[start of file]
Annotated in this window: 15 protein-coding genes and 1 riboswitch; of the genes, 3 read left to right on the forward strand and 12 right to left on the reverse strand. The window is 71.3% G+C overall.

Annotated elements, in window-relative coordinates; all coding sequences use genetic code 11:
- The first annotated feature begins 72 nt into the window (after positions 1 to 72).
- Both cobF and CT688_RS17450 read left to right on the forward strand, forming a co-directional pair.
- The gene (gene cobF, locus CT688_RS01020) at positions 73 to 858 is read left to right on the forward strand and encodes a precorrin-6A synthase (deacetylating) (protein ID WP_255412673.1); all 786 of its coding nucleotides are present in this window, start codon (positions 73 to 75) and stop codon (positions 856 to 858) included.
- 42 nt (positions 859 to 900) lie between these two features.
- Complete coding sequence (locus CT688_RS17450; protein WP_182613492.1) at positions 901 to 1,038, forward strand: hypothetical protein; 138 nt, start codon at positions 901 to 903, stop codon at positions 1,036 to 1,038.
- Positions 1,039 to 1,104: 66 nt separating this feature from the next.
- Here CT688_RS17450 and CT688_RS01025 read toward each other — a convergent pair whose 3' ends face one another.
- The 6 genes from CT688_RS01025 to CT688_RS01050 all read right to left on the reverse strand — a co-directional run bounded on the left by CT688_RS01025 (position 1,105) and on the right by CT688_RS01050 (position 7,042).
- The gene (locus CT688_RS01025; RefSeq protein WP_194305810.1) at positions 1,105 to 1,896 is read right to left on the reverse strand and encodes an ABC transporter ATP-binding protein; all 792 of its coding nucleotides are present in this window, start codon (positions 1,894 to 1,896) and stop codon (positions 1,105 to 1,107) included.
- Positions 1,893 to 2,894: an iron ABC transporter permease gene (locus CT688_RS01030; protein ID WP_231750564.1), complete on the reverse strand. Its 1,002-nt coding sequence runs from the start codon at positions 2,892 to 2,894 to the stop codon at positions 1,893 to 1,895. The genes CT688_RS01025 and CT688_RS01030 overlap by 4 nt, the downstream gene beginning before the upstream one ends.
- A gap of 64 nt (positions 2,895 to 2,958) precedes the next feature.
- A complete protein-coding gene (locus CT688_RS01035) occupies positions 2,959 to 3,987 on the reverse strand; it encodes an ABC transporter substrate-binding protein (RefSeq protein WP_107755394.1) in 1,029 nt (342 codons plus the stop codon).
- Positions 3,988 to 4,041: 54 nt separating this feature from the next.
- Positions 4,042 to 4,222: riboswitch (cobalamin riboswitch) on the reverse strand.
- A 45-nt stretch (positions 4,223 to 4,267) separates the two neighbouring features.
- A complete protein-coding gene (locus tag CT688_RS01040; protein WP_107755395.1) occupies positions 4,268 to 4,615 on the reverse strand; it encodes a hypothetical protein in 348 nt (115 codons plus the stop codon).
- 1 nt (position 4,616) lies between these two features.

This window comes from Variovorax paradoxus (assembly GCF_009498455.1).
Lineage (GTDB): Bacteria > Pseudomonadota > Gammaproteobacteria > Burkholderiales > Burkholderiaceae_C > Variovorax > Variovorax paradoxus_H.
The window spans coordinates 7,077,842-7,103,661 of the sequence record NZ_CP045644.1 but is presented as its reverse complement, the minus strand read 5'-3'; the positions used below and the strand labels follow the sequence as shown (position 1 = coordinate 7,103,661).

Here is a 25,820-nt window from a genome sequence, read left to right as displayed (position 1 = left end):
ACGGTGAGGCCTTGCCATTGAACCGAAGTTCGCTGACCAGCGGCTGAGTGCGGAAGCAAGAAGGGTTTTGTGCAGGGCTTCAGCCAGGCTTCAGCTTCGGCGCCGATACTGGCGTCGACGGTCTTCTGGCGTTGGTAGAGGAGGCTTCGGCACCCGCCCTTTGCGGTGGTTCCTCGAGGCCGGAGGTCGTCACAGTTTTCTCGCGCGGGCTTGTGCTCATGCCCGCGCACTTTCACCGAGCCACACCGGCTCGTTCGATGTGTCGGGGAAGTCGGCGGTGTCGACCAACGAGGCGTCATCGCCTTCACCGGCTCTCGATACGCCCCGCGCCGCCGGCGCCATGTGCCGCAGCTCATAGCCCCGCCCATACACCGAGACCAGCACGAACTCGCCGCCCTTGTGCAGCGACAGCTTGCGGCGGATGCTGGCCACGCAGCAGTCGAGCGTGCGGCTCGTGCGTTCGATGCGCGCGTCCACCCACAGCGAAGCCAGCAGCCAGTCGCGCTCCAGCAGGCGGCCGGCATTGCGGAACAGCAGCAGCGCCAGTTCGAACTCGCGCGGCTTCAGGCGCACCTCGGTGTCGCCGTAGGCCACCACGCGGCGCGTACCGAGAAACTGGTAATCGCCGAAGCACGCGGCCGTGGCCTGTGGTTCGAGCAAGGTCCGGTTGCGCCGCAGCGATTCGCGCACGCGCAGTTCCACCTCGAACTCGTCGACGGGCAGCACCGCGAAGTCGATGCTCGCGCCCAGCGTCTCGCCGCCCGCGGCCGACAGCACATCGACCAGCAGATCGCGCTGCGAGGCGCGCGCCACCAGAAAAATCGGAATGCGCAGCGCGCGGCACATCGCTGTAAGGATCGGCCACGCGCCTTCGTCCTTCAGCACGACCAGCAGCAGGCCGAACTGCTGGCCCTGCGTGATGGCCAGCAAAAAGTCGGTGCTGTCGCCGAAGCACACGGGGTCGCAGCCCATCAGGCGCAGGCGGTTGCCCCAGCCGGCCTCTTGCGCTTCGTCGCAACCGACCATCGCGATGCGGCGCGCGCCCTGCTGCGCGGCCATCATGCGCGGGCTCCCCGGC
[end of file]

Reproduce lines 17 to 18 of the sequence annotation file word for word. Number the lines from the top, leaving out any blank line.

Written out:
- A 45-nt stretch (positions 4,223 to 4,267) separates the two neighbouring features.
- A complete protein-coding gene (locus tag CT688_RS01040; protein WP_107755395.1) occupies positions 4,268 to 4,615 on the reverse strand; it encodes a hypothetical protein in 348 nt (115 codons plus the stop codon).